Vision: A Resource for Writers
Lazette Gifford, Editor

Holly Lisle's Vision

 So What Is Magical Realism, Really?
an article by multiple Nebula Award Winner 
Bruce Holland Rogers

Welcome to Vision # 4! Starting with this issue we are going to devote part of each edition to a theme.  This one is Connecting Magic and Reality -- those moments when, as Holly puts it in her workshop article:

We experience all sorts of little oddities in our lives --  from deja vu to serendipity to bits and pieces of the purely inexplicable, we brush up against the borders of an unknown realm daily.  Mostly, we ignore these tiny excursions into weirdness. . .

Vision is  also available Adobe Acrobat™ and Palm Systems™ downloadable versions.  We also have a new archive section for the on-line back issues.

In this issue you will find:

Theme Articles

"...But by over-using the term, we've obscured a distinctive branch of literature... we've made it harder for new writers to discover the tools of magical realism as a distinct set allowing them to create work that portrays particular ways of looking at the world."  So What Is Magical Realism, Really? By Bruce Holland Rogers

"What is it to “put some magic in your writing?” If you’d asked me a year ago, I would have answered sorceresses, dragons and magic sticks. But now I think that it can’t be just that. Reality can become magic just by itself."  The Week of the Two Thursdays By Caroline Allard

"Psychologist Howard Gardner identified seven types of intelligence.  One of the things I've wondered is how each of those types of intelligence would affect a character's perception of magic, and how that would be reflected in their ability to use magic." Magical Intelligence
By Colleen Philippi

"In order to document how all of this would work, I turned to Holly and followed her teachings.  On the site are a series of "How to" articles.  One is "Fantasy Is Not for Sissies -- Real Rules for Real Worlds" and another: "Worldbuilding -- Rollicking Rules of Ecosystems."  Magic-like Psychic Abilities By Jim Mills And Dawn Greenlee

"Almost everyone has little stories of unexplained occurrences. In that sense, 'magic' is among us all of the time. It's the touch of unreality in an otherwise mundane and boring world." Finding Magic in Mundania By Jen Taylor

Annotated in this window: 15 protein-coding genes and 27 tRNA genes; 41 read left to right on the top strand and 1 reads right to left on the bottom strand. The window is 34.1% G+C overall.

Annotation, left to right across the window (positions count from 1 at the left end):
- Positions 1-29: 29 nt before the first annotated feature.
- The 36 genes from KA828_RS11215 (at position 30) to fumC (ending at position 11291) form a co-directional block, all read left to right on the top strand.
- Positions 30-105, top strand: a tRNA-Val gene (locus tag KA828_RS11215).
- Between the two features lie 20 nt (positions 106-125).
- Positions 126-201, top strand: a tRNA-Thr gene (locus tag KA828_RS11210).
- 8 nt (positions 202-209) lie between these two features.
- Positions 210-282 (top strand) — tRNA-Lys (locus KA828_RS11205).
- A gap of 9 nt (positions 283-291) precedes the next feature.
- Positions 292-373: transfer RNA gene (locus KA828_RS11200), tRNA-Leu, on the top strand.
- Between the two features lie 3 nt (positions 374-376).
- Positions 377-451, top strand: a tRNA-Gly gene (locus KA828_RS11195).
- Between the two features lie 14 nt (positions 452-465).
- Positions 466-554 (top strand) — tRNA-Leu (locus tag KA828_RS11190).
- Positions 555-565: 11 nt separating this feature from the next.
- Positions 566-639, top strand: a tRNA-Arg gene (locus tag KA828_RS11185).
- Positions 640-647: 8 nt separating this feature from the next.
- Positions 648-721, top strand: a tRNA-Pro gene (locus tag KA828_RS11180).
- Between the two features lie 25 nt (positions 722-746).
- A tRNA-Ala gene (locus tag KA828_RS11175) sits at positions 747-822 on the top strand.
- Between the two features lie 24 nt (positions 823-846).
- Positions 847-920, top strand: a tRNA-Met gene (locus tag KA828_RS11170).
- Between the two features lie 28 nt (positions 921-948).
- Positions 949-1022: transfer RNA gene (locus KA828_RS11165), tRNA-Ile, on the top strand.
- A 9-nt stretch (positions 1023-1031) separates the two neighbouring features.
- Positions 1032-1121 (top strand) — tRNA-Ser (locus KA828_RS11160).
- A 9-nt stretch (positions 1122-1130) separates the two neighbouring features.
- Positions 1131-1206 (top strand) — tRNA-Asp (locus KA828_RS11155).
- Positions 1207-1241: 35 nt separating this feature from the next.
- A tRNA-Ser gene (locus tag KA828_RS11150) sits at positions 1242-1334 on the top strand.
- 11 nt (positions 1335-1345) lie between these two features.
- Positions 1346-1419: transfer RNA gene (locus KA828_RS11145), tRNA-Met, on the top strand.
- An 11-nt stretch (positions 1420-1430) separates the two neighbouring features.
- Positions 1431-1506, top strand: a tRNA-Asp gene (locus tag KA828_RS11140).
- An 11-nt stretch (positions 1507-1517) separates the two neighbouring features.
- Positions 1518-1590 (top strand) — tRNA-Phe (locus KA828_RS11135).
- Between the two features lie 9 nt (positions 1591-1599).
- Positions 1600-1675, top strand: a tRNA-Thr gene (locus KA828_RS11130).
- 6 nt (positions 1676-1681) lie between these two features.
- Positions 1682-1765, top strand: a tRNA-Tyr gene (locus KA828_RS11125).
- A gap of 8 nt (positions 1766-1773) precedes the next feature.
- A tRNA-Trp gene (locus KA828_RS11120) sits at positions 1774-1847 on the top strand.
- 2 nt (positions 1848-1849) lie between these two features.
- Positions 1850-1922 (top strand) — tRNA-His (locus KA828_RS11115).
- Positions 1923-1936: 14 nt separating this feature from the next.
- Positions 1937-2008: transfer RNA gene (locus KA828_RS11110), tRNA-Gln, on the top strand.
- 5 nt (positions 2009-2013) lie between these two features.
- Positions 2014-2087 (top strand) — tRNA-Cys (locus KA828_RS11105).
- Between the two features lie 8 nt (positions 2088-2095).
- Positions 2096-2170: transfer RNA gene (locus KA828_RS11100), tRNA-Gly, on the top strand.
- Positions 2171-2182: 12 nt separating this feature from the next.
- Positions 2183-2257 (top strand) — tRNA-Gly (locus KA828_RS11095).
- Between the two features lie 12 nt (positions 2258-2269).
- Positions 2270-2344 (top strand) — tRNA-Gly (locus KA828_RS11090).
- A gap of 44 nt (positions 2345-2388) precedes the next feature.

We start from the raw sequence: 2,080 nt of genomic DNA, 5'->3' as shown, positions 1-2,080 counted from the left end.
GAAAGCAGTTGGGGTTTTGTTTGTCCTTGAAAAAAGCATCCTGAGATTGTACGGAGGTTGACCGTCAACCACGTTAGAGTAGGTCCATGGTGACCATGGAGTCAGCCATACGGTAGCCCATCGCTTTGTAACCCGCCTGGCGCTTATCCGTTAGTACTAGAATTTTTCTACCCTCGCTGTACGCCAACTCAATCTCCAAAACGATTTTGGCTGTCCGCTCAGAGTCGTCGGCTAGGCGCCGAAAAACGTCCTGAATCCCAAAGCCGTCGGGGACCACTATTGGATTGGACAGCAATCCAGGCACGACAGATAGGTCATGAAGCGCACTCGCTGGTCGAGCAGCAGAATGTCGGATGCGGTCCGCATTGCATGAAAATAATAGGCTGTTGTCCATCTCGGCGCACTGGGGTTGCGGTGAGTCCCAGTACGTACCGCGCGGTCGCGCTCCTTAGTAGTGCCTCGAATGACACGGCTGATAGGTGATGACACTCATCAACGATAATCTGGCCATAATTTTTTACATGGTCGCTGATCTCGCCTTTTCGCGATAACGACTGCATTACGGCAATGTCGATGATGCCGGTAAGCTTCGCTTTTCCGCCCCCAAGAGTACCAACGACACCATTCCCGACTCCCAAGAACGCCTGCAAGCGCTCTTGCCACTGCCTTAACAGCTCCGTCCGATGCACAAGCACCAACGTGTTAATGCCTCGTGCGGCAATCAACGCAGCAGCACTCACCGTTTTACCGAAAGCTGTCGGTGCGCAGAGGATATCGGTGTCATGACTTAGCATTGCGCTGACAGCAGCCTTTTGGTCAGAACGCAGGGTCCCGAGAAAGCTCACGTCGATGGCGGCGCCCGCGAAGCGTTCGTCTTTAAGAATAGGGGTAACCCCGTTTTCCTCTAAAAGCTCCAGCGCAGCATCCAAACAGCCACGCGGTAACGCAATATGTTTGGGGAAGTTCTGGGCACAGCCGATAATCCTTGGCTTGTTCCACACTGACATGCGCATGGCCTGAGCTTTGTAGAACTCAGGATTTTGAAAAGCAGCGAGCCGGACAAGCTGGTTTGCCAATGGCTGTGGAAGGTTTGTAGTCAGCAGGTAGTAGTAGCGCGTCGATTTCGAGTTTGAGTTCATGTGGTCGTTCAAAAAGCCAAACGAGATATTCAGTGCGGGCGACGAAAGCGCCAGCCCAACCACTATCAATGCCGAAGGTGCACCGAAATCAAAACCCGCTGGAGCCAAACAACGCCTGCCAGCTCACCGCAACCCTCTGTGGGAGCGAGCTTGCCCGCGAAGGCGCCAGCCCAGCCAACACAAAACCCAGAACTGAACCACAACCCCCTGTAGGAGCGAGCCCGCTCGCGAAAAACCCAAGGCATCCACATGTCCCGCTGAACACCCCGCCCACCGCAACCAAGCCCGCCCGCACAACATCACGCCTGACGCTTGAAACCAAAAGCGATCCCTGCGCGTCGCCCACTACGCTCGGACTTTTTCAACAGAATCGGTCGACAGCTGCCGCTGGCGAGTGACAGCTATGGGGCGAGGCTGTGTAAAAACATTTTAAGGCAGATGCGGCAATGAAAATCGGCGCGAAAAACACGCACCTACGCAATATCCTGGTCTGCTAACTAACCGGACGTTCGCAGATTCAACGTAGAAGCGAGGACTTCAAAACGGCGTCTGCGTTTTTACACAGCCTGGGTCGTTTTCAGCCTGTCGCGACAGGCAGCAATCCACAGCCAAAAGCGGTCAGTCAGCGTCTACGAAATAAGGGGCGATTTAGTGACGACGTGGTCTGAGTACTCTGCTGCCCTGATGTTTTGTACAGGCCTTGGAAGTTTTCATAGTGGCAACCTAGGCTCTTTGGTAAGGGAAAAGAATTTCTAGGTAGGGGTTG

"Scientific thought and theory are waiting to be exploited by the fantasy writer.  They provide an untold wealth of fresh and new ideas that can be incorporated into your story as magic." Science and Magic By John Ward

Genre Articles

Fantasy: What happens when the magic doesn't quite work the way it's supposed to?  Read a delightful description of what might happen in When Magic Goes Wrong By Jim Francis

Horror: With the exception of fantasy, horror uses more magic than any of the other genres.  Find out how to make the combination work in Using Magic in Horror Fiction By Teresa Hopper

Poetry: The use of rhyming riddles is ancient, and they often find their way into the fantasy books.  Here's a quick look at how they might help the writer give clues and solve puzzles for her characters. Riddles Wisely Expounded By Jennifer St. Clair Bush

Romance: What sort of Romance novel are you writing?  Historical?  Category?  Contemporary?  There are many subsections of the Romance field, and here is a brief look at many of them. The Subgenre of Romance By Anne M. Marble

Science Fiction:  Where do the genres of SF and Fantasy overlap, and share some of the same basics, even when the stories are (apparently) widely divergent in the basic premise? It's Magic, Jim... By Bob Billing

Stage & Screen:  Breaking away from dramas that use only mundane world as a base can take your play to a new level, and move it out of the pile of the ordinary offerings.  Theater, Out of the Box and into the Magic By Robin Catesby

Suspense & Mystery: While some novels are designated as a mystery or suspense, the genre is really present in nearly every book.  Don't overlook the possibilities of what it can do for a new novel. The Diversity of Mystery By Shane P. Carr

Young Adult and Children:  Are there any taboos in writing for a younger audience these days?  Just how far can a writer go in presenting the real world for this changing market?  The Final Frontiers by Justin Stanchfield

Young Writer's Scene:  Young Writer's Moderator Beth Adele Long is stepping down and Vicki McElfresh is taking over the position.  Changes By Beth Adele Long

Also: A workshop,  reviews, news from the Forward Motion Community, new guidelines, and more!

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